Tigers vs. Jayhawks
From the Civil War to the Battle for No.1
Missouri and Kansas went from unranked at the start of the 2007 college football season to playing for No. 1 in the country on the Saturday after Thanksgiving, so no wonder Brent Musburger chose his words carefully as he addressed a national television audience moments before kickoff of the rivals’ historic meeting. “Let this sink in,” Musburger, the long-time broadcaster, said. “If either Kansas or Missouri wins their next two games, they will play for the national championship.” Kansas and Missouri? Really? Really. The 2007 college football season was unlike any other. Yet in a year filled with unfathomable twists and turns, Missouri and Kansas kept winning, setting up the biggest game ever played in the oldest rivalry west of the Mississippi. Tigers versus Jayhawks: From the Civil War to the Battle for No. 1 dissects the monumental meeting, but it does much more than that. This book traces the bad blood between fans of the schools to the Civil War and before. It examines how Coaches Gary Pinkel of Missouri and Mark Mangino of Kansas built Big 12 doormats into national-title contenders. It deconstructs the deal that was struck to move the 2007 game to Kansas City, Mo., denying the Jayhawks the opportunity to host the biggest game in program history on their campus. It explores the Orange Bowl’s head-scratching decision to invite Kansas over Missouri. Most important, this book takes the reader inside Arrowhead, inside the locker rooms, inside the huddles, inside the headsets, inside the heads of the players and coaches and administrators. The unquestioned leader of the Tigers was defensive tackle Lorenzo Williams. He describes in chilling detail the shocking death of teammate Aaron O’Neal, who collapsed in front of him after a voluntary workout in July 2005. Williams talks about the circuitous route he took to Columbia as well as the direct path he took to sack Kansas quarterback Todd Reesing for a safety on the game’s signature play. Tight end Martin Rucker, who signed with his home-state school because he wanted to be the guy who put the Tigers back on the football map, recalls the special satisfaction he got when he scored on a fake field goal against Nebraska. Chase Daniel reveals why he honored his commitment to Mizzou even after his beloved Texas Longhorns made an 11th-hour offer. And the follow-the-book Pinkel explains why he broke one of the tenets of Coaching 101 with the message he delivered to his captains two days after an October loss to Oklahoma. Mangino reflects on the fall afternoon in 2004 that was a turning point for his program, when after a bitter loss he showed his players he had their backs. Reesing shares how a star quarterback from Austin ended up in Lawrence and how he played with a chip on his shoulder after one Texas school told him he was on its B-list of recruits. And Carl Peterson discusses how he worked tirelessly for 15 years to bring the game to Arrowhead, finally fulfilling a dream of Kansas City Chiefs owner Lamar Hunt. It would arguably be the city’s biggest sporting event ever. The atmosphere was electric. “You could feel the hostility in the air,” Mizzou backup quarterback Chase Patton says. These are just a few of the storylines surrounding the biggest game two bitter, border rivals will ever play, a game a former President called the best he has ever seen. As the 2007 season played out, Missouri and Kansas became the talk of the college football world. And for one frigid November night, all eyes were on Arrowhead Stadium. Missouri-Kansas? Really!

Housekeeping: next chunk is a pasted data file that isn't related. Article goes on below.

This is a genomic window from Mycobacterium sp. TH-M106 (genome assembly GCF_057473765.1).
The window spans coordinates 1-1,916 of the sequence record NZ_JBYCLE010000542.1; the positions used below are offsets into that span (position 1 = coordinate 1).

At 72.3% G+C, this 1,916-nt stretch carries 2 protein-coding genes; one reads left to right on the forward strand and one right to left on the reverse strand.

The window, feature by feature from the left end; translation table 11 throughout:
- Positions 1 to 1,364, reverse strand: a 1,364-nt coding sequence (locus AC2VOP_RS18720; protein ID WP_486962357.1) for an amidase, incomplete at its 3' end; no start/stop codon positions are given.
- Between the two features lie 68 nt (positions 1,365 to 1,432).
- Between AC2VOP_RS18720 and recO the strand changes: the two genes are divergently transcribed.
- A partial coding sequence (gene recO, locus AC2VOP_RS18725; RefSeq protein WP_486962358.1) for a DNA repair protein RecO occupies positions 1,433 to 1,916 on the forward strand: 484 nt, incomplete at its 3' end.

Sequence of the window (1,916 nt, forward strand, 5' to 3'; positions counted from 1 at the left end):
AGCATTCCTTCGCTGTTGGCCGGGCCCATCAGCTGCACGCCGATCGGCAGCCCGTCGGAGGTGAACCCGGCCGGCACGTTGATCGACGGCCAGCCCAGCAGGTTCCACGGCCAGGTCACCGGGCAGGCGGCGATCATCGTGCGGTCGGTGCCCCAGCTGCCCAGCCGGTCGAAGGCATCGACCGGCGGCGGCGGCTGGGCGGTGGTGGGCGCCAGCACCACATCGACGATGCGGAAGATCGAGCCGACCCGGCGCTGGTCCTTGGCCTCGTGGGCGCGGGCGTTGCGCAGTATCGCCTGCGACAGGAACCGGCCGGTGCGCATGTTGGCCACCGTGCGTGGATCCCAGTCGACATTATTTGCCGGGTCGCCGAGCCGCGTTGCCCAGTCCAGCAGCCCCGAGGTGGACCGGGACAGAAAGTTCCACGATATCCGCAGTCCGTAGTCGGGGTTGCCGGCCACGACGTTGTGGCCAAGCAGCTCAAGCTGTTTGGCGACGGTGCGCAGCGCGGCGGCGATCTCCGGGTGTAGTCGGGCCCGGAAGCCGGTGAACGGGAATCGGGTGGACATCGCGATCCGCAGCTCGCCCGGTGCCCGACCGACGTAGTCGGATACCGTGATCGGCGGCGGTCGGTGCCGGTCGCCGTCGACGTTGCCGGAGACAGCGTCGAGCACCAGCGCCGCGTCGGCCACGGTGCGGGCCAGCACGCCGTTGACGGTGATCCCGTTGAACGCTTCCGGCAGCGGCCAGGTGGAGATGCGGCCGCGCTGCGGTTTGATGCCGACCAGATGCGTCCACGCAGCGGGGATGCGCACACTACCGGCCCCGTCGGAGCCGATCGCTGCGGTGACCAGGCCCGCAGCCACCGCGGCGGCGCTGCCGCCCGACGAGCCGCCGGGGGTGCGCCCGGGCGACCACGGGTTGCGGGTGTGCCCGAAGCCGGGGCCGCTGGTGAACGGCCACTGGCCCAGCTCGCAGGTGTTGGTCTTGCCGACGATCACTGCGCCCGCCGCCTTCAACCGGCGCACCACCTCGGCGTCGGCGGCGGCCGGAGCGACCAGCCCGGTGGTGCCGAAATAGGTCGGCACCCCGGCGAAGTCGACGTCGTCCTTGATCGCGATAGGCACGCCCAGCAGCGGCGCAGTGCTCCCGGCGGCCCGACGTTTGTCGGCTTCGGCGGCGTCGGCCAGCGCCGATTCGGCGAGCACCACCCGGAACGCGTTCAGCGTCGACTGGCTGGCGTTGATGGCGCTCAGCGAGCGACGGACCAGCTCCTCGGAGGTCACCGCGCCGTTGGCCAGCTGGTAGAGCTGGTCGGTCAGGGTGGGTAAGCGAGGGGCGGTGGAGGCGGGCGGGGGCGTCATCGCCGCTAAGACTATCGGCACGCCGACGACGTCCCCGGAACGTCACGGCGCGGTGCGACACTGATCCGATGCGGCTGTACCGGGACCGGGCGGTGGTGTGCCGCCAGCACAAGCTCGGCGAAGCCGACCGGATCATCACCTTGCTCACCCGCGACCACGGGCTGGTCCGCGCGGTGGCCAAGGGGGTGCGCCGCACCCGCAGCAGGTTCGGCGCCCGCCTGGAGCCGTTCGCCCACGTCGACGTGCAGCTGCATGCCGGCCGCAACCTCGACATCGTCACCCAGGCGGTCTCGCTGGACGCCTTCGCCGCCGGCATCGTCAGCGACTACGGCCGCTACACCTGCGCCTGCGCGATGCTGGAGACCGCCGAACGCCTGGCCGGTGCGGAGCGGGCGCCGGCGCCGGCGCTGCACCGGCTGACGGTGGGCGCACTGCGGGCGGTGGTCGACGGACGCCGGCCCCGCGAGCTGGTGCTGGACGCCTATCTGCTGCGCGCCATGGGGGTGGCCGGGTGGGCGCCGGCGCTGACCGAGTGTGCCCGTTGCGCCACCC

Mark Godich has been a senior editor at Sports Illustrated since 1995. In 2007, he was the magazine’s college football editor. A graduate of the University of Missouri’s highly acclaimed School of Journalism and a former instructor there, he has had a career in sportswriting and editing that has spanned five decades. Before joining SI, he also made stops at the Abilene (Texas) Reporter-News, the Dallas Times Herald, The Associated Press, The National Sports Daily and Golf Shop Operations. He lives in Plainsboro, N.J., with his wife, Leigh, and son, Steven